Wednesday, October 26, 2011
Settebello Pizzeria Napoletana
"It's really good," she said. "Even your dad liked it."
So we went to Matsuri. Only two other tables were occupied and they stuck us at an impossibly small table for two with uncomfortable wooden chairs. Against the wall were a few larger tables with cushioned benches. My mom said she would rather sit at one of those. We walked over to one.
"Is it okay if we sit here instead?" my mom asked the hostess.
"Just two of you?" the hostess replied. "No. These only for four people."
I looked around the room. There were several of these larger tables, and all of them were empty. As I mentioned, only two other tables were occupied in the whole restaurant.
"It's 1:45," my mom said. "Do you think you will need this table?"
"Only for four people," the hostess replied.
I asked the obvious question: "Would you rather have us go somewhere else than sit here?"
"That's fine," she replied, yanking the menus out of my hand.
So we left. Hey, it's their business, their rules. If they really would rather have had us sit at that tiny table than have our money, so be it.
I suggested we try Settebello, a Neapolitan-stye pizza restaurant that opened less than a month ago on Colorado Blvd in the Playhouse District. It is the third location of a mini-chain that has stores in those two other famous bastions of Neapolitan pizza: Las Vegas and Salt Lake City. (Actually, the chain is owned by Brad Otton, the former USC quarterback who did an LDS mission in Italy and decided to open restaurants in American using Neaplitan pizza styles.)
There was a parking space right in front and the hostess showed us to a table in the almost-empty dining room. I decided to do an experiment.
"Would it be okay if we sat at that table?" I asked, indicating a table a few feet away that was closer to window.
"Sure," she said, "wherever you want."
Some of the antipasti sounded really good, however all I was really wanting at this point was to get some pizza into my mouth as soon as possible. I asked my mom which pizza she was going to get and she mentioned one that I had my eye on, too. We decided to get two different pizzas so we could share.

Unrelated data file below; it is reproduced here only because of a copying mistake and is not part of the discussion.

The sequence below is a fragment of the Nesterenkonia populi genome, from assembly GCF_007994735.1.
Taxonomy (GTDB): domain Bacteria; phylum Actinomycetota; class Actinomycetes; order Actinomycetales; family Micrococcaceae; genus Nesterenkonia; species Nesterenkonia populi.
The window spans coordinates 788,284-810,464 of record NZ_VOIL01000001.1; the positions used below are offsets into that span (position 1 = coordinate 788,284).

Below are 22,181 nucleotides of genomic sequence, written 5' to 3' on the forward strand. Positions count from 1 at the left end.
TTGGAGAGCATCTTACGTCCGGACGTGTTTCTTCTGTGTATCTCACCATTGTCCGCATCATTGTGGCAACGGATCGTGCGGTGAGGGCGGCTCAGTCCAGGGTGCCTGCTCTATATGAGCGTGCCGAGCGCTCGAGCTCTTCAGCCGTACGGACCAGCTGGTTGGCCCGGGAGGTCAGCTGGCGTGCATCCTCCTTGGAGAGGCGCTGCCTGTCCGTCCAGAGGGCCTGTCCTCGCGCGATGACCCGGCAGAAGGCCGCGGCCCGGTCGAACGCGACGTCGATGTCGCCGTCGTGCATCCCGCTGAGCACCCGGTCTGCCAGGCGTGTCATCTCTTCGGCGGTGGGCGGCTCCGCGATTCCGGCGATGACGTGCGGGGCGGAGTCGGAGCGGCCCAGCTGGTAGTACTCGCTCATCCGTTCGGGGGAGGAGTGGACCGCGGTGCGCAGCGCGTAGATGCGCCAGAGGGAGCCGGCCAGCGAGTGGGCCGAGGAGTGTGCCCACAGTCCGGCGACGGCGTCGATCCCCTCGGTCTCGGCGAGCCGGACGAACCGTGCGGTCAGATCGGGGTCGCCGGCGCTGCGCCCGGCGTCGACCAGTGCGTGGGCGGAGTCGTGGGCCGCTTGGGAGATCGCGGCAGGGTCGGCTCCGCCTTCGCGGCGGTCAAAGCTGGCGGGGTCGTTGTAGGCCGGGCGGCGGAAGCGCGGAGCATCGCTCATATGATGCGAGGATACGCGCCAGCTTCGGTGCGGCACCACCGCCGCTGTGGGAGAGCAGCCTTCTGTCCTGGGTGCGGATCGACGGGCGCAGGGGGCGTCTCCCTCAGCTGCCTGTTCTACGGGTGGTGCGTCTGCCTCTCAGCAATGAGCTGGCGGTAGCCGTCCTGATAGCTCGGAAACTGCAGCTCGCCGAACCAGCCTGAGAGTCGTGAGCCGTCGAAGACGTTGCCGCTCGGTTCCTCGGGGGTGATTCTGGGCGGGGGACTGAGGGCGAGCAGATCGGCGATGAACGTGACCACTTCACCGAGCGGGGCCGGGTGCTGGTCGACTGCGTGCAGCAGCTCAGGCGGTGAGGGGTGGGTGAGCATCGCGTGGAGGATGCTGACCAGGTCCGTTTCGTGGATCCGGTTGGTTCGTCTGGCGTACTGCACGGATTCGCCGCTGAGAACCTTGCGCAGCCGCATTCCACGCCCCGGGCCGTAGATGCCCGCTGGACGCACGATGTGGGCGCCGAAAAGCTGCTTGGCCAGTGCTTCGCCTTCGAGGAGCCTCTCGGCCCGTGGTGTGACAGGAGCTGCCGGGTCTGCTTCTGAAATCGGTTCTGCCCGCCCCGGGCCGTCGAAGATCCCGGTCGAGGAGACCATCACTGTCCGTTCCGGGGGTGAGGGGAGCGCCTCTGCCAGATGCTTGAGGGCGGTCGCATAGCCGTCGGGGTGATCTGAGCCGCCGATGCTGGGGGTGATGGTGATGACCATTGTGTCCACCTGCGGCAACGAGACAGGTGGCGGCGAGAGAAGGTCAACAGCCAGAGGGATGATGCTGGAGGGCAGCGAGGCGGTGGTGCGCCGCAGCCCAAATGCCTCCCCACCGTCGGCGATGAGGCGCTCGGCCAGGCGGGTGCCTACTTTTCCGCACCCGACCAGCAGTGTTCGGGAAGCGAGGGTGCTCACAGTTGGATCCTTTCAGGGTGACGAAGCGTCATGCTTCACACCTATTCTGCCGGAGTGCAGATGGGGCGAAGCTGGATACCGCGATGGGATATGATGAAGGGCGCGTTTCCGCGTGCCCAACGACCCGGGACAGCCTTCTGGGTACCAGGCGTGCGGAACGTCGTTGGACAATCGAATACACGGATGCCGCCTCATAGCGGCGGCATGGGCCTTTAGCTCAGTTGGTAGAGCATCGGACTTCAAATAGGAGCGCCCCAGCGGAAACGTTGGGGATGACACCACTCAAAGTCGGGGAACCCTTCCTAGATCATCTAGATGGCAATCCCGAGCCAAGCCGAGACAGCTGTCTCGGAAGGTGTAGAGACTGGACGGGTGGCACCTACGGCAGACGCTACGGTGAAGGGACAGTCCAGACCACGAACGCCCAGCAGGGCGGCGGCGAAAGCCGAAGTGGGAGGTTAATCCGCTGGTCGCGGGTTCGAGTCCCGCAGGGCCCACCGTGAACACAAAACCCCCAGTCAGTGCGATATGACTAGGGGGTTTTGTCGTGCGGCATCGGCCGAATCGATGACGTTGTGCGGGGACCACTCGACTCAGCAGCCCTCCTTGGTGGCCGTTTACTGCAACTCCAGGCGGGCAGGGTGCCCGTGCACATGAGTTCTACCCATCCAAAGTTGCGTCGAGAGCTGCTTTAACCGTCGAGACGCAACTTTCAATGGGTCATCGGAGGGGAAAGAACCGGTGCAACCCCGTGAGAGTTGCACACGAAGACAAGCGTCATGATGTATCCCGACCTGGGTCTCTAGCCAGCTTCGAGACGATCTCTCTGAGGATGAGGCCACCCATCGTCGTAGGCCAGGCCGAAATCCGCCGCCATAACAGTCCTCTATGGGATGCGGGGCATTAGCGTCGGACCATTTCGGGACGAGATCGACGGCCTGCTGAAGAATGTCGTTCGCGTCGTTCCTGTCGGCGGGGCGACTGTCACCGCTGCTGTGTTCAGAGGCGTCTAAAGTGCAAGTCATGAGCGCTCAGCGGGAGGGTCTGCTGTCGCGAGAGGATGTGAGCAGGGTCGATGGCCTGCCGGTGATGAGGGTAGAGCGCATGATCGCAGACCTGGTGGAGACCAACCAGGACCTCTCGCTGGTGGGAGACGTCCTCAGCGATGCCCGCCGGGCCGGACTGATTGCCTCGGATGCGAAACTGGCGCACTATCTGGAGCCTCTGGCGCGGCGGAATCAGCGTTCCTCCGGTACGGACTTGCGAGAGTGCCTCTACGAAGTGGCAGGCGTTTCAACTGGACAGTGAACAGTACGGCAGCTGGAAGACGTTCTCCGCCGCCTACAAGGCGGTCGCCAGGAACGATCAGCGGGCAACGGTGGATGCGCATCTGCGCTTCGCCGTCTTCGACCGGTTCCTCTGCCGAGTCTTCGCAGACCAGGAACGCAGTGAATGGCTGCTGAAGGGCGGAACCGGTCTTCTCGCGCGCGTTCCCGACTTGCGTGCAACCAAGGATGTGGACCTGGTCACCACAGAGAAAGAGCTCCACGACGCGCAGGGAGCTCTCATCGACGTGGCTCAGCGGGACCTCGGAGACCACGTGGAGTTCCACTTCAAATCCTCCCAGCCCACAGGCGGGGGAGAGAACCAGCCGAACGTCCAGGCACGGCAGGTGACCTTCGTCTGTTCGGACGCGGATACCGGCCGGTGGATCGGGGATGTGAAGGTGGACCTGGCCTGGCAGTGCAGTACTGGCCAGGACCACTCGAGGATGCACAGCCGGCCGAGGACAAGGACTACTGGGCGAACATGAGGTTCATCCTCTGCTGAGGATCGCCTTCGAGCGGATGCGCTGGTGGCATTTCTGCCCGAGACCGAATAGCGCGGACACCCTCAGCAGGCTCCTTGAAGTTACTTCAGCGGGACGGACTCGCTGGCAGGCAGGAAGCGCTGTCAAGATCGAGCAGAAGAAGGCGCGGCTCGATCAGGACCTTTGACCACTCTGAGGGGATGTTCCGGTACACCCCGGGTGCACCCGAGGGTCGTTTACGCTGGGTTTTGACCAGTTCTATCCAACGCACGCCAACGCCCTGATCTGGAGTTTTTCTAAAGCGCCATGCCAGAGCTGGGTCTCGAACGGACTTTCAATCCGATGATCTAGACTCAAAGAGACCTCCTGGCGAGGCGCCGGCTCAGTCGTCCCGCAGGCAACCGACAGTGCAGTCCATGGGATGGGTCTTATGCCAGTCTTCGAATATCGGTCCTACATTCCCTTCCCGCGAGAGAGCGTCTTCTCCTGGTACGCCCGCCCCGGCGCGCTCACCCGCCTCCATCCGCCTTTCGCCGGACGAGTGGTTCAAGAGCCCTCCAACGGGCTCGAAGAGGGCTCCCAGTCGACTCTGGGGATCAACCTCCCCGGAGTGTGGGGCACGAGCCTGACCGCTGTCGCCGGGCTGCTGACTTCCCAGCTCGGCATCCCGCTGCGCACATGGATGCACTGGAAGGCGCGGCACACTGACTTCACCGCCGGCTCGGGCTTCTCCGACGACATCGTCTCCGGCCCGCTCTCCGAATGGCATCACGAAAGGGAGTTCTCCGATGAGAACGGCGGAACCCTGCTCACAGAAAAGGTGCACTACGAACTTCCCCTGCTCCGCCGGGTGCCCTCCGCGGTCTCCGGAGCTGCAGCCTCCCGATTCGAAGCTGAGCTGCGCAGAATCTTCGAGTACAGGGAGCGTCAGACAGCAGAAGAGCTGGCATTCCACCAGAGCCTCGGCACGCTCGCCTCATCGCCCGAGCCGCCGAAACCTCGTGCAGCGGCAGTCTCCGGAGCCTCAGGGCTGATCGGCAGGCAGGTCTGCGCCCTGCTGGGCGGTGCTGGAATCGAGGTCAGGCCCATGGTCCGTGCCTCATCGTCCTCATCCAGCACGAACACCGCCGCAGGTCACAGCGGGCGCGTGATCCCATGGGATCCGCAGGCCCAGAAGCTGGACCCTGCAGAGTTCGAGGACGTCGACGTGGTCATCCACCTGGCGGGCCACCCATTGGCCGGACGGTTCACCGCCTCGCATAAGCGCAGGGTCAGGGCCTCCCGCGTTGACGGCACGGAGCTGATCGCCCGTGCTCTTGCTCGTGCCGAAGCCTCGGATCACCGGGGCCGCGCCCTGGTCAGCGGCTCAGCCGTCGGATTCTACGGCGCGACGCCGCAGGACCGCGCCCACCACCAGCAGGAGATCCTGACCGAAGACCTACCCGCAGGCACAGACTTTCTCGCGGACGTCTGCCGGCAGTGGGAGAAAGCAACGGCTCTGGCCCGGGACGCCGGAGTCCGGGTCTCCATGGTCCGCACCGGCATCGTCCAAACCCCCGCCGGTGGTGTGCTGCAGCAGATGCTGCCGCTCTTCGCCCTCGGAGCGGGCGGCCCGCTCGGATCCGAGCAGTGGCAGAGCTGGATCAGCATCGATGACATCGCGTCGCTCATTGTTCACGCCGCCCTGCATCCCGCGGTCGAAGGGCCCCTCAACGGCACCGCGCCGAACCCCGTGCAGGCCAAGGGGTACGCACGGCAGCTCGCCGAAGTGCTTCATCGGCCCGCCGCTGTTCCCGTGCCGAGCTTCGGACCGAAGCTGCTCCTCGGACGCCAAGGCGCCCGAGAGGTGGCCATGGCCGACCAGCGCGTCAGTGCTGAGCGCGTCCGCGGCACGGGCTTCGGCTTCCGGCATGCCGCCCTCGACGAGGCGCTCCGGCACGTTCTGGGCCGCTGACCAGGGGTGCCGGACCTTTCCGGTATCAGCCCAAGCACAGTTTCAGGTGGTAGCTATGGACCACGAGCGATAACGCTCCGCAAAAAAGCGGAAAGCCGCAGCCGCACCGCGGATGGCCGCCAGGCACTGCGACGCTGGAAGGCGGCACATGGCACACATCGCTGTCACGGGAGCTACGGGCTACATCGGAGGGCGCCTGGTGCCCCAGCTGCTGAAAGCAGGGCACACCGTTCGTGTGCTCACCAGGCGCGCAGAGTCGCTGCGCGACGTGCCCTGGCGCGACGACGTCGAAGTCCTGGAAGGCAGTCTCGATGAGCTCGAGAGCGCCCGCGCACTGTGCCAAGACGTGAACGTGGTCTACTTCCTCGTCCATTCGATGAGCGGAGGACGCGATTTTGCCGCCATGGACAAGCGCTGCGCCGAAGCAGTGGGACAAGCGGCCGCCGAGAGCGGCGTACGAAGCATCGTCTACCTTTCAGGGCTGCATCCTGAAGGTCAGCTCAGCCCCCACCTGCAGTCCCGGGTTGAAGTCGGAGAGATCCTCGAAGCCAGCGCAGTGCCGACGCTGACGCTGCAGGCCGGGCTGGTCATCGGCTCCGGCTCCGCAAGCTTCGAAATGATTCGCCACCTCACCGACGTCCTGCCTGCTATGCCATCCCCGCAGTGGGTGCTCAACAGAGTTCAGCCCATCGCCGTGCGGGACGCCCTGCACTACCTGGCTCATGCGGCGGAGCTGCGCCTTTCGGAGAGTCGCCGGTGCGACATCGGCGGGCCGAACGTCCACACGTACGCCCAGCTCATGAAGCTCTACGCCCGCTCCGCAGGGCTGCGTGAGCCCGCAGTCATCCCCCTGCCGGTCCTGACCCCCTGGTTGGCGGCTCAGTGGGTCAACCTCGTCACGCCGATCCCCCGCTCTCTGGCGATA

"Would you like the pizza cut or uncut?" the waitress asked. I loved that. Neopolitan pizza is traditionally served uncut and eaten with a knife and fork. (Of course, just because I loved the fact that she asked didn't mean I was actually going to get my pizza uncut; I requested it cut.)
The server walked away and my mom and I chatted for less than five minutes before our pizzas were brought out to us. I have been served food this quickly before, but never pizza.
"How hot is your oven?" I asked the waitress.
"I think 1000 degrees."
My mom had the Vico: sausage, fennel, red onions, Mascarpone, mozzarella, and basil. She loved it, although, as I said, we were both quite hungry at this point. I tried it and, while I loved the sausage, overall I did not love the pizza. I really liked it, and the rest of the toppings were almost as good as the sausage, but the whole was less than the sum of the parts.
Each of the pizzas was thirteen dollars. That's certainly not cheap, but it's less expensive than the Luggage Room and about the same price as California Pizza Kitchen, and superior to both. (Although I didn't love the crust, it's ten times better than what they use at CPK.)
I will certainly return to Settebello again, but I don't think I will ever return for a quick lunch like this. It's not the kind of place that is made for such a meal. But a return trip with a few friends for dinner? Maybe four people so we can order several pizzas to share, with a bottle or two of Brunello di Montalcino open on the table? Now we're talking.
And next time, definitely a knife and fork for the pizza. It's not my preferred way to eat it, but when in Naples...
Posted by JustinM at 12:02 PM